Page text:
Off-roaders to rely on in winter weather – used car buying guide

Ford Kuga

Ford Kuga

Record warm weather may have fooled us into forgetting it’s winter, but Mother Nature could bite back at any moment

This winter has been unseasonably mild for much of the UK, with only isolated patches of snow and ice. Be wary, though, because Mother Nature could still bite back, and if she does, you’ll be needing a reliable off-roader.

1 – Ford Kuga (2008-2013)

The Kuga is a popular crossover available with both two and four-wheel drive. Around £15,000 gets you a five-year-old diesel-powered 4×4 variant in Titanium spec, stuffed full of bells and whistles.

The Kuga is let down on practicality, especially cabin space and storage. However, it’s a good-looking car, is very well equipped and comes with a strong range of diesel engines, albeit only with a manual gearbox.

It excels on ride comfort and performs well when cornering, with body roll nicely contained. The Kuga won’t ascend rugged landscapes, but it’s a great everyday tool that has 4×4 ability at the ready for when the bad weather strikes.

2 – Toyota RAV4 (2006-2013)

The RAV4 is a great all-round SUV with a low purchase price and lower running costs. It’s good on the road, too, with car-like driving manners and a supple ride.

Inside, you’ll find a well-made, neat and tidy cabin. Being a Toyota, it’s reliable and robust enough to take the knocks from kids, dogs and luggage, although the side-opening tailgate is an opinion-divider because it can hinder access to the load bay in tighter spots.

Check for excessive stone chips at the front, and the clutch and flywheel may need replacing on higher-mileage cars, with costs running to four figures. Also check for difficulty in selecting a gear.

A 2.0 D-4D in XT5 spec, with less than 60,000 miles, can be yours for £5500.

3 – Range Rover (2002-2013)

The Range Rover exudes class, style and refinement and is the final word in off-road luxury – or at least it was until it was replaced by the latest version in 2013. It can carry you from Harrods to Harrogate in comfort and then conquer the Yorkshire moors all in the same day.

It’s expensive to run and the bills will be stately should anything major go wrong, so if you’re considering a used example, make sure yours has been well cared for and religiously serviced and, if possible, comes with a warranty.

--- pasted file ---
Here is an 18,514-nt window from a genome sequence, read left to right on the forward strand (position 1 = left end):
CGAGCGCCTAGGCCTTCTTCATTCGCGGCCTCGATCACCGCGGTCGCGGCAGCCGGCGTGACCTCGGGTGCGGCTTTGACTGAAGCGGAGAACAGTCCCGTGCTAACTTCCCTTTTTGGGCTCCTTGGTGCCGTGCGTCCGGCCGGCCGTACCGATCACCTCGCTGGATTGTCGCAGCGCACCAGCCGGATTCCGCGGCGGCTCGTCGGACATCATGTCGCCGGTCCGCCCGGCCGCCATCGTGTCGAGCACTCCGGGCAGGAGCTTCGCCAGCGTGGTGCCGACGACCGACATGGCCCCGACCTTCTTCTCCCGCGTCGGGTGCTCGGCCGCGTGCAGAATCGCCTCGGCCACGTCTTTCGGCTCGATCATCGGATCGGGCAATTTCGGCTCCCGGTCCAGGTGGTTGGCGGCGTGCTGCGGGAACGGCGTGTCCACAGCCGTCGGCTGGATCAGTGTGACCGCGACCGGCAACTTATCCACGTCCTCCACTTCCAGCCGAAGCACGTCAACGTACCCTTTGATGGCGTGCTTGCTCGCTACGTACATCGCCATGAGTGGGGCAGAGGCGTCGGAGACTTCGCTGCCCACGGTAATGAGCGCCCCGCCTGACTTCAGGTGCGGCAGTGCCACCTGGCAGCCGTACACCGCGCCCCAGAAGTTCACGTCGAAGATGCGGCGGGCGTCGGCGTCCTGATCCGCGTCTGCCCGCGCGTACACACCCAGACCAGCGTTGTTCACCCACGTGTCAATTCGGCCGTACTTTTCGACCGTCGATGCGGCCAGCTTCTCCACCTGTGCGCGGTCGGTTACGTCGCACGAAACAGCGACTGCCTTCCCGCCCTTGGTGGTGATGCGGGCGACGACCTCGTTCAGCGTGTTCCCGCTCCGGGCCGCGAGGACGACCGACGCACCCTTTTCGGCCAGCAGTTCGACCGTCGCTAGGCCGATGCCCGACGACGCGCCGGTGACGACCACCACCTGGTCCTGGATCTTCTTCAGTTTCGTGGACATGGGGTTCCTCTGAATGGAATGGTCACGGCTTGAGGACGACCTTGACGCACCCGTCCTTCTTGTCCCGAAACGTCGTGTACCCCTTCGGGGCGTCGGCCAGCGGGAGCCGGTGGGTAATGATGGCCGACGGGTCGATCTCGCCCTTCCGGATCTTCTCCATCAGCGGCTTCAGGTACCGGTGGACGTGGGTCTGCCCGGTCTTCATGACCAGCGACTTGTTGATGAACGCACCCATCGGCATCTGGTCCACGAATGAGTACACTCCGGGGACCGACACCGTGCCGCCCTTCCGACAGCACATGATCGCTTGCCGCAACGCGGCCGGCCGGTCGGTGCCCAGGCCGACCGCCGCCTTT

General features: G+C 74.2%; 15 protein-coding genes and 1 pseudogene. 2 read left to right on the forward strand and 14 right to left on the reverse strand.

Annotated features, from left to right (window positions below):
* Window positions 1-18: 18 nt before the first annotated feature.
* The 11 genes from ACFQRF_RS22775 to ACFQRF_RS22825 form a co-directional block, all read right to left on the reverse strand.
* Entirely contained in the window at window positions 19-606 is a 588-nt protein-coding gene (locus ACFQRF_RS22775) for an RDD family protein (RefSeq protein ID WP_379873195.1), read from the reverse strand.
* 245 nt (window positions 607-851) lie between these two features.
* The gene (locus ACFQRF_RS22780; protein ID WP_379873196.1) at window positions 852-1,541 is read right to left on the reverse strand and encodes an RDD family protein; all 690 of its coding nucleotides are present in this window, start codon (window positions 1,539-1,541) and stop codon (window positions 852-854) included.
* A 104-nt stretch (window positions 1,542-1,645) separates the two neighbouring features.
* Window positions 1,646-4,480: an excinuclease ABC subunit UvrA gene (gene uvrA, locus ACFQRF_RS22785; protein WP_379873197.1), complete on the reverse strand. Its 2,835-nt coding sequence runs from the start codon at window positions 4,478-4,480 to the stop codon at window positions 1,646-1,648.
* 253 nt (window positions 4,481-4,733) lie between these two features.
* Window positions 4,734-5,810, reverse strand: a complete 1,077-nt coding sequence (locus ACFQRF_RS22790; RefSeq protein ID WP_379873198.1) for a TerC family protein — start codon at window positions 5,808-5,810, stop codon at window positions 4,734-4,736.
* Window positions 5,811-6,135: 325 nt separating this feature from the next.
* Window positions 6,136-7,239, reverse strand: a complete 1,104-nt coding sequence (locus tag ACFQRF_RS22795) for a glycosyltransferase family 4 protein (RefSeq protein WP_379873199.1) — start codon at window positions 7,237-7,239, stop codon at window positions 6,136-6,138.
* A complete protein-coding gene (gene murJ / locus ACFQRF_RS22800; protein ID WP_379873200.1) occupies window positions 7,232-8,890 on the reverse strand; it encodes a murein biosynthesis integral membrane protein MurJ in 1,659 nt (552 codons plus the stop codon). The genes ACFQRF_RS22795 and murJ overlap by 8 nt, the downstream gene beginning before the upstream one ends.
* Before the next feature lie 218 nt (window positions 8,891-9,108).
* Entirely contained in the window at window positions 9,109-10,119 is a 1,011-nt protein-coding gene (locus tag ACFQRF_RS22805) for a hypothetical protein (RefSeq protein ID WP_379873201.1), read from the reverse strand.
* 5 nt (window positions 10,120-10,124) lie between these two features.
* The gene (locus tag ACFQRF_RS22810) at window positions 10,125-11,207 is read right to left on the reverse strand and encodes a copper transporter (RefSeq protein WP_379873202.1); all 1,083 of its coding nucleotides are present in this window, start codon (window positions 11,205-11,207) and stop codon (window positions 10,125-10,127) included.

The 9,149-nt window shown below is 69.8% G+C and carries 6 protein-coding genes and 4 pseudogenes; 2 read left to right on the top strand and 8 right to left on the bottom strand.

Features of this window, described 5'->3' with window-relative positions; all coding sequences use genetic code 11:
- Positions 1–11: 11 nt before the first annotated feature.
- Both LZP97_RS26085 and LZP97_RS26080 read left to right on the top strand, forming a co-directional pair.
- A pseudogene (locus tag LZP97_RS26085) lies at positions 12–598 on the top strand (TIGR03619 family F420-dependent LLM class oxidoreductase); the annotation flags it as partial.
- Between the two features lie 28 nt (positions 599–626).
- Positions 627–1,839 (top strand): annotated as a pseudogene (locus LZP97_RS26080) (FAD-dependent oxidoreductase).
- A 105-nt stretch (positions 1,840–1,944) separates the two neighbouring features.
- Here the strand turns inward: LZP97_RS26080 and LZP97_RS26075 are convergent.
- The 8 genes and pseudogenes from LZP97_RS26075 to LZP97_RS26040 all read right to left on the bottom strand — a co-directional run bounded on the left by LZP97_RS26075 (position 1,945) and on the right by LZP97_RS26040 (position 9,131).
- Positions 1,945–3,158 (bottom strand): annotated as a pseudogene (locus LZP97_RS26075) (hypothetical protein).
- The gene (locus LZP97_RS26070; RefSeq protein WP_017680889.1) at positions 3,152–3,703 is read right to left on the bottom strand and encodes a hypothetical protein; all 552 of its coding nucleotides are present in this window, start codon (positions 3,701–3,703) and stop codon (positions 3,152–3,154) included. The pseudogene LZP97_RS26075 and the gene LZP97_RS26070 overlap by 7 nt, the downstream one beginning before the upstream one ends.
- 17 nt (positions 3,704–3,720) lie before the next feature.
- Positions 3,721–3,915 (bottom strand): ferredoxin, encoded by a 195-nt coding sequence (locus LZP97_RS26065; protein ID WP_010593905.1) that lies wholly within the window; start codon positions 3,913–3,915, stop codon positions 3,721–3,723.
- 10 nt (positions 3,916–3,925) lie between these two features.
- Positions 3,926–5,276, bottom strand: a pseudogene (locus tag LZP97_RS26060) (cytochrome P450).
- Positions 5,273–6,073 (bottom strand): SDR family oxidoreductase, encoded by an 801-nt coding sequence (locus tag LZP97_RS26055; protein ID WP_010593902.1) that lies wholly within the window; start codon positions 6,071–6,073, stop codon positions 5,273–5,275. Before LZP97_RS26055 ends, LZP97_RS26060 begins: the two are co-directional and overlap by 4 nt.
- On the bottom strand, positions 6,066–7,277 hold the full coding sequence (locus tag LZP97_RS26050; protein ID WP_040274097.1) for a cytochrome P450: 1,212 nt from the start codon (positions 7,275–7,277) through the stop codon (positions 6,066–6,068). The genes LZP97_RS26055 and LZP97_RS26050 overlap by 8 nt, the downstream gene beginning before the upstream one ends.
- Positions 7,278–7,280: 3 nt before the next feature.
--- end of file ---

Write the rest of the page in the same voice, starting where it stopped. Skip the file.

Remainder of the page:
A 2010, 60-plate Vogue SE with a 3.6-litre V8 diesel and about 60,000 miles on the clock can cost less than £25,000. That’s a lot of luxury for the price of a new, mid-range BMW 1 Series.

4 – Volvo XC70 (2000-2007)

What could tick the boxes more effectively than a safe and trusty Swede for those cold, damp and icy winter days? The XC70 offers an enhanced estate experience with a raised ride height and all-wheel drive traction without going down the full SUV route.

The XC70 is capable in the rough but limited by a lack of off-road systems and compromised ground clearance. It has a comfortable ride with a well-appointed, practical and roomy cabin. The steering lacks feel, however, and the car isn’t really designed with hard driving in mind.

About £9000 will get you an 06-plate, 55,000-mile 2.4-litre diesel D5 with an automatic transmission and in decently equipped Lux SE trim.

5 – Mitsubishi Shogun Pinin (2000-2006)

It may not win many beauty pageants, but the Shogun Pinin will prove mightily useful as it powers through ice and snow to deliver you safely home, while those in more glamorous cars slip and slither.

Available in three or five-door form, it’s a genuine off-roader with the added advantage that it’s relatively cheap to buy and run. Don’t expect a comfortable ride or engaging handling, though.

There’s not much to worry about mechanically, but keep an eye out for rust and bear in mind that if the car has spent its life towing things, it could have worn wheel bearings, suspension and transmission. We found a 2005 Equippe 3dr with a 1.8 petrol engine and 60,000 miles on the clock for £2400.

Matthew Griffiths

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